Like many volatile technology IPOs BigCommerce (NASDAQ:BIGC) came out of the gates flying. But since a late August surge, roughly $100 has been shed from the share price. Was it another case of trader euphoria getting ahead of fundamentals?
While there is probably some element of truth to the notion that hype played into the initial burst, the growth story for BigCommerce remains in place. With the stock now trading back below its opening IPO price, investors may want to revisit this once highflyer as an emerging software play on the e-commerce boom.
What Does BigCommerce Offer?
BigCommerce provides an ecommerce platform that helps online merchants get their business up and running. The software-as-a-service (SaaS) is used in both the business-to-consumer (B2C) and business-to-business (B2B) spaces. BigCommerce customers are located all over the world and span many different industries from health & beauty and apparel to electronics and automotive.
The acceleration of global e-commerce during the pandemic has intensified competition among software providers. Bigger players like Shopify and Wix represent a formidable challenge to an upstart like BigCommerce.
But while the company may be relatively late to the game, it is not simply picking up the leftovers. It is casting a wide net in going after businesses of all shapes and sizes from small businesses in the hyper-growth stage to lower growth, established enterprises. In the latter category, BigCommerce hangs it hat on inking software deals with well-known companies like Sony, Skullcandy, Avery Dennison, and Ben & Jerry's.
How Did Big Commerce Perform in Q4?
After the market close on February 22nd, Big Commerce reported fourth-quarter results that included a 39% increase in revenue to $43.1 million. This was $4.5 million ahead of the Street. A net loss of $0.12 also beat analyst expectations by two cents.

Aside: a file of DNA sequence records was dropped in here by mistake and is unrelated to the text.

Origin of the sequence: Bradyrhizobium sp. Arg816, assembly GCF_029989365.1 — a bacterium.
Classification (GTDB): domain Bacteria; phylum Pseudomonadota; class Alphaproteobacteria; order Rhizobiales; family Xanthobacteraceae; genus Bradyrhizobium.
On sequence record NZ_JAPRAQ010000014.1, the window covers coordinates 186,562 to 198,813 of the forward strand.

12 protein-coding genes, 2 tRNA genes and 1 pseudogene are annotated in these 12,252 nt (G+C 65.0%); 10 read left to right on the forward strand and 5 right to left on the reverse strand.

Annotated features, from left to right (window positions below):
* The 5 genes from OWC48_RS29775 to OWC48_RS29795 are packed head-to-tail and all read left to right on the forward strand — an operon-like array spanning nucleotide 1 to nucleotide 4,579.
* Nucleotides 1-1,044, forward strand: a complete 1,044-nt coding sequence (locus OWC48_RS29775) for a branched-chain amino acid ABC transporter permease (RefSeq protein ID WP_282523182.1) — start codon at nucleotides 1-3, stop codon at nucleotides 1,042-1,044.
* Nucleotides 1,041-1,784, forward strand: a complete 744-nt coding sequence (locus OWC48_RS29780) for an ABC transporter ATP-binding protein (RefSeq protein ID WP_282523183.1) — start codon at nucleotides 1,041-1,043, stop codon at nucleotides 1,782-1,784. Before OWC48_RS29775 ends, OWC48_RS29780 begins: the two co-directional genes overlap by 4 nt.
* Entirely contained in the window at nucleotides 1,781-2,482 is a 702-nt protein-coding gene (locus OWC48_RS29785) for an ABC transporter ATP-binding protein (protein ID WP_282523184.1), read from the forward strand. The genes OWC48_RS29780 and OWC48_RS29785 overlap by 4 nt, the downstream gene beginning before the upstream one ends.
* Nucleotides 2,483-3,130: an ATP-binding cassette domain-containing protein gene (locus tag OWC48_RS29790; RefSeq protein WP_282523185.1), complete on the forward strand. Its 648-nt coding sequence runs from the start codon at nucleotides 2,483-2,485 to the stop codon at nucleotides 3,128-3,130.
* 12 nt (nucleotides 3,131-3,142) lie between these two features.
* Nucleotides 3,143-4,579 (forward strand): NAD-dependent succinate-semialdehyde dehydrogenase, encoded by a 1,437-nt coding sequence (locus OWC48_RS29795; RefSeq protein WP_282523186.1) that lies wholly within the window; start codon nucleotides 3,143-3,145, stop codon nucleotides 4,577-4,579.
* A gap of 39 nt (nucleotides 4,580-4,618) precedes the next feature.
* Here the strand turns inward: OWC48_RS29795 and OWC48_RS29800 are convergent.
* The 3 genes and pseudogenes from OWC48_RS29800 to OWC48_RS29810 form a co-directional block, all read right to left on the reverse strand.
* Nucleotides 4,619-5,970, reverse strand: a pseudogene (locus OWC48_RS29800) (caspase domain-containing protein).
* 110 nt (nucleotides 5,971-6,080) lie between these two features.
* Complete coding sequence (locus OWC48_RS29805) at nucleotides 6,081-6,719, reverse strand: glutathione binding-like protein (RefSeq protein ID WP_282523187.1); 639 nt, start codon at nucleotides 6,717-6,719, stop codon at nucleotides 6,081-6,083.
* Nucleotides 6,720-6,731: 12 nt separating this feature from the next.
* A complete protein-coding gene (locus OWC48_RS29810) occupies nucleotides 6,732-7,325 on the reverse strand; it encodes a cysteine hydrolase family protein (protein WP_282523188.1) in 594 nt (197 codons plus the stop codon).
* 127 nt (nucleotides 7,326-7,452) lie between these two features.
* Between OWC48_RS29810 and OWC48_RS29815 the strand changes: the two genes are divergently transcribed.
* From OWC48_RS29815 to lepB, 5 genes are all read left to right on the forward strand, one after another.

Outside of the headline numbers, the much-scrutinized annualized recurring revenue (ARR) figure was up 41% to $181.2 million. This is considered an important metric for SaaS companies like BigCommerce because it reflects the money being generated from software subscriptions. The steady, known nature of this revenue source is a major part of why software companies appeal to many investors.
Management offered full-year 2021 guidance that included revenue of $190 million and a non-GAAP operating loss of $33.9 million at the midpoints. The revenue forecast represents 25% growth over the prior year and was ahead of analyst forecasts while the bottom-line forecast represents an improvement over 2020's $38.7 million net loss.
Considering revenue growth accelerated from 22% in 2019 to 36% in 2020, the 25% sales growth estimate seems conservative and likely to get bumped higher or handily surpassed. And although the fact that BigCommerce is still operating at a loss may detract some investors, its high gross operating margin of 78%, accelerating gross profit growth of 40%, and accelerating top line growth should provide comfort that profitability is not far away.
What Makes BigCommerce Stock a Buy?
BigCommerce shares initially moved higher in after-hours trading but have since trended lower amid general market weakness. The timing of the current market swoon isn't good for the near-term reaction but offers an advantage for investors.
There is a clear disconnect between BigCommerce's strong recent performance and its nosedive since late January. If and when the broader market snaps out of its current funk, BigCommerce's price will have some catching up to do and we are likely to see this high beta stock dramatically outperform.
Thus far just one sell-side firm has weighed in on BigCommerce in the wake of the fourth quarter earnings report. The analyst at Needham reiterated a 'buy' rating and $85 price target which implies 35% upside from here. Following the better than expected fourth quarter and first quarter outlook, look for other analysts to upwardly revise their estimates and targets.
Despite the strong presence of Shopify, there can be several winners in the e-commerce software space. According to eMarketer the global e-commerce market will grow from $4.3 trillion in 2020 to $6.4 trillion by 2024.
While some part of consumer spending will undoubtedly shift back to offline retailers, the shift to online shopping globally will continue to unfold. BigCommerce CFO Robert Alvarez estimated that online retail transactions will eventually comprise 40% to 50% of all retail transactions compared to 18% in 2020. This means more and more businesses will be heading online and seeking out robust e-commerce platforms like Shopify and BigCommerce.
In BigCommerce investors now have a glorious opportunity to buy into a company with accelerating revenue growth and exposure to the boom in global e-commerce. A few years from now, hindsight will reveal this price level as a Big buy opportunity.
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